In the summer of 2020, with the studio building closed and all staff working remotely, Studio AKA was commissioned by Disney to create 7 minutes of feature quality 2D animation to complement existing shots in the Disney+ film GODMOTHERED. The film had lost the last weeks of shooting to lockdown, and a crucial sequence at the end of the story was missing!
Working with Director Sharon Maguire, AKA had to devise a world that would feel integral to the film, feel very much in the tradition of Disney animation, but have its own unique identity…
Godmothered tells the story of Eleanor, an enthusiastic but inexperienced fairy godmother-in-training, who sets out to prove people still need fairy godmothers. Despite the story’s modern twist, when we first meet Eleanor, she firmly believes all that’s required for living happily ever after is a glittery gown and finding true love.
To reflect Eleanor’s good-natured, wide-eyed naivety, we opted for classic traditional 2D animation, using CG backgrounds to add depth. The colour, staging and lighting drew heavily from early Disney features, and as we would be entering this world through the pages of a live-action book, layers of texture were added to the animation to give it more of a storybook, illustrated feel. Along with slightly edgy character designs, the result is something that feels both familiar and new.
Coming onto a project late in the day can be daunting. Not being part of the team’s journey up to that point brings with it the risk of not ‘getting it, of being way off the mark with ideas, or offering up solutions that have long been discounted. But coming late also means a looming deadline and little time for indecision or holding back. Fortunately, the amazing team already on the film coped well with the deluge of storyboards and layouts.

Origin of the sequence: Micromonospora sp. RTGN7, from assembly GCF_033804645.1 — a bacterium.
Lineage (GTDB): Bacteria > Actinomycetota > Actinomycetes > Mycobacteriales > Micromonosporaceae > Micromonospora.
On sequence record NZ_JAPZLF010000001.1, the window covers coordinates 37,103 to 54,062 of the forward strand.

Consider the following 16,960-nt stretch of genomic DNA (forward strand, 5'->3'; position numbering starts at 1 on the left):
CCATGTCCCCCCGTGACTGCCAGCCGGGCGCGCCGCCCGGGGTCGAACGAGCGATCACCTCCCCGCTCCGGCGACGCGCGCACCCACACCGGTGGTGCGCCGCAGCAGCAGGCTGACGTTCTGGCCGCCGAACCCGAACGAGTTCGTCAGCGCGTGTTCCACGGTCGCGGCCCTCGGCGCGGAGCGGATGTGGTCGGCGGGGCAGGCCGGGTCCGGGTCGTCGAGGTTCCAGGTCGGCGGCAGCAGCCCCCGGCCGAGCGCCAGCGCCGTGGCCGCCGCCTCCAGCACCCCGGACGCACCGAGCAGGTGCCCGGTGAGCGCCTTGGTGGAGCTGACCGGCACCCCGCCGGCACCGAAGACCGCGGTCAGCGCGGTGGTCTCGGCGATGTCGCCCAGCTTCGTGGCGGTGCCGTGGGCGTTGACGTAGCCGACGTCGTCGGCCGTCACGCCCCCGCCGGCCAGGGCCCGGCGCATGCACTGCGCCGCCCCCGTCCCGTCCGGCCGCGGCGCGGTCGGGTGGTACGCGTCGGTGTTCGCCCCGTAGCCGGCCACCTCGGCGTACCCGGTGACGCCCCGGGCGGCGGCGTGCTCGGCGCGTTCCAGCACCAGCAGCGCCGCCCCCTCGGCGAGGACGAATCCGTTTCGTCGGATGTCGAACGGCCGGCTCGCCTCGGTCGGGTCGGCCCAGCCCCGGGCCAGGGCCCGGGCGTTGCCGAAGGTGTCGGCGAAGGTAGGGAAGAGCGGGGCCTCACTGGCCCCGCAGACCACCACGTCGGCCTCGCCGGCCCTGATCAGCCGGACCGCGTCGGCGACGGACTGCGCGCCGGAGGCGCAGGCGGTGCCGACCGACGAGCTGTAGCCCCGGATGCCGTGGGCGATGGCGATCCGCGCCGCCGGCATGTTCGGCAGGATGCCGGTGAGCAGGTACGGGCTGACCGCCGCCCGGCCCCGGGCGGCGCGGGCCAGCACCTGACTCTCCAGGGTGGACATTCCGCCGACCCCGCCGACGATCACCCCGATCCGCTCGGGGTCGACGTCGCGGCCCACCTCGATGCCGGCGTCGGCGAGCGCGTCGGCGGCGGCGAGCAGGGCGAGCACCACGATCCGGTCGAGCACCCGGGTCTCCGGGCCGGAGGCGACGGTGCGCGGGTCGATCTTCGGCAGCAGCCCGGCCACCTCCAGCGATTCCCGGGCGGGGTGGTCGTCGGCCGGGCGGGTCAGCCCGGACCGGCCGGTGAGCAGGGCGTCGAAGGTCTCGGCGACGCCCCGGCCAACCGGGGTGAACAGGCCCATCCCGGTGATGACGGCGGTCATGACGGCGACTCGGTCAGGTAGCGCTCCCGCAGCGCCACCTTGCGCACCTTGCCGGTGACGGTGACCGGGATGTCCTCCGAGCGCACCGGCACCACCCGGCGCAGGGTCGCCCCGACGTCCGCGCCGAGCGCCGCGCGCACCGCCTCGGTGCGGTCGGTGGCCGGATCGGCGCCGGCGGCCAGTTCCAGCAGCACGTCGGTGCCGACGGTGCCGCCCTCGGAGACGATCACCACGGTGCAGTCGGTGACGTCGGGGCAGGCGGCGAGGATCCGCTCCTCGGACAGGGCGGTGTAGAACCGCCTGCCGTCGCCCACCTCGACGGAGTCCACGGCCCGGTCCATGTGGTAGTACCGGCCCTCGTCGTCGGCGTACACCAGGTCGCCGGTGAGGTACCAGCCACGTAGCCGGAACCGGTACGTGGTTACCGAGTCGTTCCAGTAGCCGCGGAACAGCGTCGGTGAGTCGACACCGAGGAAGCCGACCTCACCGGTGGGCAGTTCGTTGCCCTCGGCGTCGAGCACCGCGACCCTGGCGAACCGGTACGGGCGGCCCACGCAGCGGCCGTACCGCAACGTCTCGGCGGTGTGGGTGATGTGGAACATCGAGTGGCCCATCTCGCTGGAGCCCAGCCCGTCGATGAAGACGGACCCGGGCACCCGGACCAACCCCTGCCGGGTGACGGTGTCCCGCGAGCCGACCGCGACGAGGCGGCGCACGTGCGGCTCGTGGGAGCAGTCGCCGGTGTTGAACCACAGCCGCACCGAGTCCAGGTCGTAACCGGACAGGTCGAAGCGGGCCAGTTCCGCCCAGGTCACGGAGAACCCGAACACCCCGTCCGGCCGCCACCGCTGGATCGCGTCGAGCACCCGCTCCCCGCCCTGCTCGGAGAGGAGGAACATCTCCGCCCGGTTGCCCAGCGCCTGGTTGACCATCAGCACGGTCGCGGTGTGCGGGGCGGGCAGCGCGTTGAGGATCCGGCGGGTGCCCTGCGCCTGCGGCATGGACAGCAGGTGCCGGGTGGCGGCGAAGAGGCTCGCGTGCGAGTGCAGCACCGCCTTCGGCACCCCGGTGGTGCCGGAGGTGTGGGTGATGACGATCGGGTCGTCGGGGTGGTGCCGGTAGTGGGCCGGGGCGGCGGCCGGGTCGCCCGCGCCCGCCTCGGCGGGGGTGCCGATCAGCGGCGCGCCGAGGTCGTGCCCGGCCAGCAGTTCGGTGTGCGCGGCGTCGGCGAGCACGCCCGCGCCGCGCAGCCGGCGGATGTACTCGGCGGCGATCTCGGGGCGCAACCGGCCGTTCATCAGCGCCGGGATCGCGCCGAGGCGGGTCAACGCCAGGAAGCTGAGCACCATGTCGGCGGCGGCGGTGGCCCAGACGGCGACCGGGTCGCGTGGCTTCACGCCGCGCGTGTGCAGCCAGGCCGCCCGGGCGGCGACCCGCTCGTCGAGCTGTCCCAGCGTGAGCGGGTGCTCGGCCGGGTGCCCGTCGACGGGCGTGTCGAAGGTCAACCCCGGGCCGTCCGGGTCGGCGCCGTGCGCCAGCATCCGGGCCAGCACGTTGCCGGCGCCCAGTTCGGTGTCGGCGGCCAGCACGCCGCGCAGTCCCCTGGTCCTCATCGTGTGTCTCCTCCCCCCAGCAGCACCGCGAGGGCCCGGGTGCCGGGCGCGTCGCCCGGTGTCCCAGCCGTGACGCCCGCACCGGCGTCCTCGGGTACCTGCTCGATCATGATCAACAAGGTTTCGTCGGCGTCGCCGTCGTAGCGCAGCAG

Studio AKA assembled a stellar team of animators, all of them working remotely, to deliver this ambitious project. Art Director Gergely Wootsch and production designer Dermot Flynn were tasked with reimagining the existing live-action world as a stylised animated environment, rooted firmly in the tradition of storybook illustration with nods to Disney classics like 101 Dalmations. It was essential to keep a graphic quality to the artwork that would be consistent throughout the sets, most of which were CG, and the characters that would be animated in traditional 2D.
Designing characters is challenging, more so when they have to bear a resemblance to real-life counterparts. In the case of the world-weary older fairy godmothers with their crazy hair and gothic attire, this was relatively easy to crack. Eleanor was more of a challenge. Designer Nikolas Ilic had created a richly textured style for the character design. Eleanor would need to fit into this world while still bearing some resemblance to the star of the movie – Jillian Bell. Jillian has such a sunny disposition in the story that we knew in large part her personality would be captured in the animated performance. Nonetheless, we needed to resolve the look upfront. From cartoony origins to the final design, she went through a number of iterations before the director was satisfied we’d found Eleanor.
Once our characters and world were in place, the 40 strong animation crew, led by supervising animator Aya Suzuki, made use of detailed models and expression sheets to help breathe life into the various characters. Rough animation was created firstly for approval of performance. The animation was then cleaned up for colour and texturing. The level of detail often required a team of clean-up artists on a single shot.
By the end of the movie, Eleanor has learnt that happiness doesn’t have to last forever and that it comes in all different shapes and sizes. This slightly less rigid, more open and accepting view of life is reflected in the pupils she’s seen teaching in the animated epilogue. The future of Fairy Godmothering is in safe hands…
The beautiful animation work is part of a coda at the ending in the movie – and as a bonus – a longer cut is also available as an ‘alternative animated opening scene’ in the extras section on Disney+!
Studio Animation Credits:
Creative Supervisor & Animation Director MARC CRASTE